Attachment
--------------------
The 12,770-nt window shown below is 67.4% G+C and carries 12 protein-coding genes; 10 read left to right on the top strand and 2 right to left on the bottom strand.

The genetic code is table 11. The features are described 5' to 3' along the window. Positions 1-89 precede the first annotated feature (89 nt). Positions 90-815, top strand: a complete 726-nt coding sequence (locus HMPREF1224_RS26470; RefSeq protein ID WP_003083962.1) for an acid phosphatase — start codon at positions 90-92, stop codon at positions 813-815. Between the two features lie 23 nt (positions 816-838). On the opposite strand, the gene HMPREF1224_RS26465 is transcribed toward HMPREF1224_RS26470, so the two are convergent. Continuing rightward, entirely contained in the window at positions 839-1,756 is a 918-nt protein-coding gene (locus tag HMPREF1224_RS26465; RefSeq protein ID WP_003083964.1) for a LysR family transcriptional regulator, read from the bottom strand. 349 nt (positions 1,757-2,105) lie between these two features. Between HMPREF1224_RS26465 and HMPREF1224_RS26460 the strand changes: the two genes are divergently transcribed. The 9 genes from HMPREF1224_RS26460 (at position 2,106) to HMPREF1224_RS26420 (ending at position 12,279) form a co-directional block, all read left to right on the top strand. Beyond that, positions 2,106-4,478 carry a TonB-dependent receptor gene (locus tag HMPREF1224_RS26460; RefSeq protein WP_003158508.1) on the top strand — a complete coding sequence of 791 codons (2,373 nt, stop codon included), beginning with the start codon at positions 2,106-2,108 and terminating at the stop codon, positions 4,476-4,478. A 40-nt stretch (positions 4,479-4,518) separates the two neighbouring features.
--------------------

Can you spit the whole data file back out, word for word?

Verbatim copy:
The 12,770-nt window shown below is 67.4% G+C and carries 12 protein-coding genes; 10 read left to right on the top strand and 2 right to left on the bottom strand.

The genetic code is table 11. The features are described 5' to 3' along the window. Positions 1-89 precede the first annotated feature (89 nt). Positions 90-815, top strand: a complete 726-nt coding sequence (locus HMPREF1224_RS26470; RefSeq protein ID WP_003083962.1) for an acid phosphatase — start codon at positions 90-92, stop codon at positions 813-815. Between the two features lie 23 nt (positions 816-838). On the opposite strand, the gene HMPREF1224_RS26465 is transcribed toward HMPREF1224_RS26470, so the two are convergent. Continuing rightward, entirely contained in the window at positions 839-1,756 is a 918-nt protein-coding gene (locus tag HMPREF1224_RS26465; RefSeq protein ID WP_003083964.1) for a LysR family transcriptional regulator, read from the bottom strand. 349 nt (positions 1,757-2,105) lie between these two features. Between HMPREF1224_RS26465 and HMPREF1224_RS26460 the strand changes: the two genes are divergently transcribed. The 9 genes from HMPREF1224_RS26460 (at position 2,106) to HMPREF1224_RS26420 (ending at position 12,279) form a co-directional block, all read left to right on the top strand. Beyond that, positions 2,106-4,478 carry a TonB-dependent receptor gene (locus tag HMPREF1224_RS26460; RefSeq protein WP_003158508.1) on the top strand — a complete coding sequence of 791 codons (2,373 nt, stop codon included), beginning with the start codon at positions 2,106-2,108 and terminating at the stop codon, positions 4,476-4,478. A 40-nt stretch (positions 4,479-4,518) separates the two neighbouring features.